Friday, May 17, 2013

Man, I want to go to China someday to give a talk

From international political economy professor Daniel Drezner, a comment on being paid honoraria for speaking in China:
1) From a personal perspective, as the occasional visitor to China, I can confirm the wads of cash thing -- but it's a bit more complicated than Barboza suggests. First of all, for U.S. academics at least, the payment isn't in renminbi, but in U.S. dollars. Renminbi is sometimes dispensed for things like per diem reimbursements, but not for honoraria. After all, officially, the RMB is still not convertible to dollars outside of the country, so it wouldn't be very nice to get paid in a currency that is technically useless outside the People's Republic. 
There are two other qualifiers here. First, at least with respect to academic honoraria, it's not just China that pays in cash -- so does Japan, for example. Second, speaking as an academic who's received the occasional honorarium, it's friggin' awesome. At some point, someone takes you aside and gives you an envelope stuffed with bills. I know it's impolite to say, but every time it happens, I feel like I'm an earner in Tony Soprano's crew. It's soooooo much more satisfying than getting a check (as is the norm in the U.S.) or receiving a bank transfer three months later than it should be and only after haranguing someone a few times (as is the norm in Europe). 
Having just worked in the United States, I haven't had the pleasure of being paid in cash. (I've been paid in work experience and donuts -- why do you ask?) Whenever I go to the ATM to pull out a couple hundred bucks when we go on vacation, I always feel a little weird.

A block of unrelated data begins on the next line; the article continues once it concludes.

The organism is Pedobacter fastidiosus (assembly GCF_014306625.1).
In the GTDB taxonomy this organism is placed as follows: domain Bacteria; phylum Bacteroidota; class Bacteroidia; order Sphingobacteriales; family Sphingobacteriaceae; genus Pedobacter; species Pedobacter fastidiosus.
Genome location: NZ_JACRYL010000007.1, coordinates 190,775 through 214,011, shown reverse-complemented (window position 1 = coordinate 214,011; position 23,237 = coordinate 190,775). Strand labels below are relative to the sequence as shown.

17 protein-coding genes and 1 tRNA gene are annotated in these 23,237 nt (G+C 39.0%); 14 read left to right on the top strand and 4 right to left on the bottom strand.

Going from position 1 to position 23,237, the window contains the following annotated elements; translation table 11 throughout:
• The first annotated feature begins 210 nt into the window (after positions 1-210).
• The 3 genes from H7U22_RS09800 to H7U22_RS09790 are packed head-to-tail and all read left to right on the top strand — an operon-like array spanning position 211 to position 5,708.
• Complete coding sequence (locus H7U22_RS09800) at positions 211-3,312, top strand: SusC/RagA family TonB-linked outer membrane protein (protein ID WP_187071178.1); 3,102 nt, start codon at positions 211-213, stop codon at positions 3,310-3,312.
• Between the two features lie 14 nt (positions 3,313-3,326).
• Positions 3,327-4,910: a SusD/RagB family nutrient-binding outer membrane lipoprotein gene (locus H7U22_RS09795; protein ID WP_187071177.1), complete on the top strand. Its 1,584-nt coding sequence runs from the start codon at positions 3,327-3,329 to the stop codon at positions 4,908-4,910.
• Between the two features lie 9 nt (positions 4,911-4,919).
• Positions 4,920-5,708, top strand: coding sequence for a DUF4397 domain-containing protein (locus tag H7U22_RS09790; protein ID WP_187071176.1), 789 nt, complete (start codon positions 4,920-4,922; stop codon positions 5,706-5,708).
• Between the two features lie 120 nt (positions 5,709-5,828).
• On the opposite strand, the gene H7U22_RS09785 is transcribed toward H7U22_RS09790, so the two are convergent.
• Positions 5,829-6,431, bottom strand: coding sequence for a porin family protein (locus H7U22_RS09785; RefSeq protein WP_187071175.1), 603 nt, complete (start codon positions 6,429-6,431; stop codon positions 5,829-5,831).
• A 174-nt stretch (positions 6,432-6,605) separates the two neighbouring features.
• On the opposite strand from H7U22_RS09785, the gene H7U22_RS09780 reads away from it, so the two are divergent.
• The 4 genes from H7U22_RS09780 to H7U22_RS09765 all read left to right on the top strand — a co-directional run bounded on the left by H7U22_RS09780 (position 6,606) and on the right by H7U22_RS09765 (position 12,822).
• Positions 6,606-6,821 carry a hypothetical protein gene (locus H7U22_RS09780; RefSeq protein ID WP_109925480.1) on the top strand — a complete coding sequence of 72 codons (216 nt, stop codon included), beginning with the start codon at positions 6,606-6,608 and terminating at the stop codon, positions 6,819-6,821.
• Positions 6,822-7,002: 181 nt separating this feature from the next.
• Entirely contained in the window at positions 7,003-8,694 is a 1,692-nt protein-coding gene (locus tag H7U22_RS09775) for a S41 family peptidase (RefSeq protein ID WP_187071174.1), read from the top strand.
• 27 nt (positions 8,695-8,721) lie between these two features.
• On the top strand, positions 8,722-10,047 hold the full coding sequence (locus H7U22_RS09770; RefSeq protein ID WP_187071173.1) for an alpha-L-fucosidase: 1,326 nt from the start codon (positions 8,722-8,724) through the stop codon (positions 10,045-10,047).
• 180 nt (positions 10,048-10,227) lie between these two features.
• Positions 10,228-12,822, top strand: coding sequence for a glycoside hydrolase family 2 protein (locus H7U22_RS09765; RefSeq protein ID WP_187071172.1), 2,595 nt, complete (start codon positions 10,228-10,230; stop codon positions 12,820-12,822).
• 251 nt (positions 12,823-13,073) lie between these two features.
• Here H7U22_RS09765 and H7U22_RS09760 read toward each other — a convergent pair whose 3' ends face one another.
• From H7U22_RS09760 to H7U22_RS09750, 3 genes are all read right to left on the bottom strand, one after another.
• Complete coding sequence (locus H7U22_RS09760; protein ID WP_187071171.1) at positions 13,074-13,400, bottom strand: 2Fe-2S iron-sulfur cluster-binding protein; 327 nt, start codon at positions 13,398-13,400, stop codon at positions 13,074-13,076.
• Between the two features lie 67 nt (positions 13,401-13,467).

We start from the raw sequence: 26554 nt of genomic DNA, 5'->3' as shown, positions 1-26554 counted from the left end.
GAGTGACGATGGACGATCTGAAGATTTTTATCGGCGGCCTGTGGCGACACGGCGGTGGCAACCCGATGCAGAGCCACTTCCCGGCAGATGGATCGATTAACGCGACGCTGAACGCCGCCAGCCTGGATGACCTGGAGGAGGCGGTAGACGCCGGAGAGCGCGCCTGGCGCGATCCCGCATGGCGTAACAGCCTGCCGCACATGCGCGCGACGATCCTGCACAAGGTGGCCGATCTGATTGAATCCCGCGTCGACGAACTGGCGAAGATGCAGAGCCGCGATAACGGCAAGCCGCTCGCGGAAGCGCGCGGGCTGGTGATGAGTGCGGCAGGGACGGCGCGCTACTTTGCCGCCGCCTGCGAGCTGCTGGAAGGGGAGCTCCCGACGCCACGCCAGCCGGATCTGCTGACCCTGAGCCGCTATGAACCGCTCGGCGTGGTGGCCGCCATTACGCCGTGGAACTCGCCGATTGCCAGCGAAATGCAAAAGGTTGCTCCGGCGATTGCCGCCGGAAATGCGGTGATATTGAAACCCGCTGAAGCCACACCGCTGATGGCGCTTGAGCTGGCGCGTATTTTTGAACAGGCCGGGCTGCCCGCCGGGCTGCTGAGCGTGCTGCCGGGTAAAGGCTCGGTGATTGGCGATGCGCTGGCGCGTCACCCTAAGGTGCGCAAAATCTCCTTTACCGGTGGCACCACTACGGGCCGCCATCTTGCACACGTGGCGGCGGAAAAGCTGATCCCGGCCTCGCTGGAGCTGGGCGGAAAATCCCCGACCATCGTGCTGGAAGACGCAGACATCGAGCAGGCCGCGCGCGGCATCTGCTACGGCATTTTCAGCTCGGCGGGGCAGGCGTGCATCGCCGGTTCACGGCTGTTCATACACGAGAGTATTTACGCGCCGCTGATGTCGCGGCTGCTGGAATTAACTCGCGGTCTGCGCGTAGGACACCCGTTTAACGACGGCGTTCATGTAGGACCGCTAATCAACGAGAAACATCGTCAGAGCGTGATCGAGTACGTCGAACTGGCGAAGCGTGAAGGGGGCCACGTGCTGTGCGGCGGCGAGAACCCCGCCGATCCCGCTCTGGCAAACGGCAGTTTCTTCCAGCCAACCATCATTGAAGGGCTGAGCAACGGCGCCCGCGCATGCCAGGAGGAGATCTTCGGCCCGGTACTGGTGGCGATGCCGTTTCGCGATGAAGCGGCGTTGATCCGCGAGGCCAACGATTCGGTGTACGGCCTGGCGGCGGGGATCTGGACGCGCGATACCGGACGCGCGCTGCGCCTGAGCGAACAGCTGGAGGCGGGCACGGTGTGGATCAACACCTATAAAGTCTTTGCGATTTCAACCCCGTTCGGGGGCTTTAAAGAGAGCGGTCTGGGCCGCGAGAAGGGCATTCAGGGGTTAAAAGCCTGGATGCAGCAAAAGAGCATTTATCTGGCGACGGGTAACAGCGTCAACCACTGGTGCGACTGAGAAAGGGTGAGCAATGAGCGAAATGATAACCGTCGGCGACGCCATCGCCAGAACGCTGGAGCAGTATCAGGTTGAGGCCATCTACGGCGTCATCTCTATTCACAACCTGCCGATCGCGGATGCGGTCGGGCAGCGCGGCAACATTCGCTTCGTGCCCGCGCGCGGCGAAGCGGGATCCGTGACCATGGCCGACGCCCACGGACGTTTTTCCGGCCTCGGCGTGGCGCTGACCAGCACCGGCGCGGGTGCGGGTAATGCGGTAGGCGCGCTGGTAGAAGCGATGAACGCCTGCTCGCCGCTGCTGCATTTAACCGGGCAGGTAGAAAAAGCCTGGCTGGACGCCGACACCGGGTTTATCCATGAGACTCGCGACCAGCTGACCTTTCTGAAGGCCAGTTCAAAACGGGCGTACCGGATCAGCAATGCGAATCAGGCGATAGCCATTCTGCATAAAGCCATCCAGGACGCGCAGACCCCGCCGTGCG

Readers, what's the best way you've been paid?

10 comments:

  1. Unstable IsotopeMay 17, 2013 at 11:05 AM

    The best way is direct bank deposit. You don't have to go to the bank at all. It's been this way since I was a grad student.

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  2. At one summer job through my Uni, I had worked more overtime hours than their policies would allow to be directly paid for, so they offered me an equivalent amount of beer. And being a 21 year old male at the time, I gladly accepted.

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  3. CoulombicExplosionMay 17, 2013 at 11:43 AM

    While in the process of moving to my first job out of grad school, I had a little over $1000 in this credit union savings account that I need to consolidate into my checking account at another bank in order to be liquid enough to get started in my new city. When I closed out the account, I kinda expected to be given a cashier's check for the amount, but instead I got a wad of cash. Though technically not payment (as it was my money to begin with) I certainly felt awkward walking around with such a large amount of cash money in my pocket.

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  4. I supplement my non-competitive stipend with rolls of paper towels; having dependents (and pets) through grad school, that form of (self)payment is worth its weight in gold!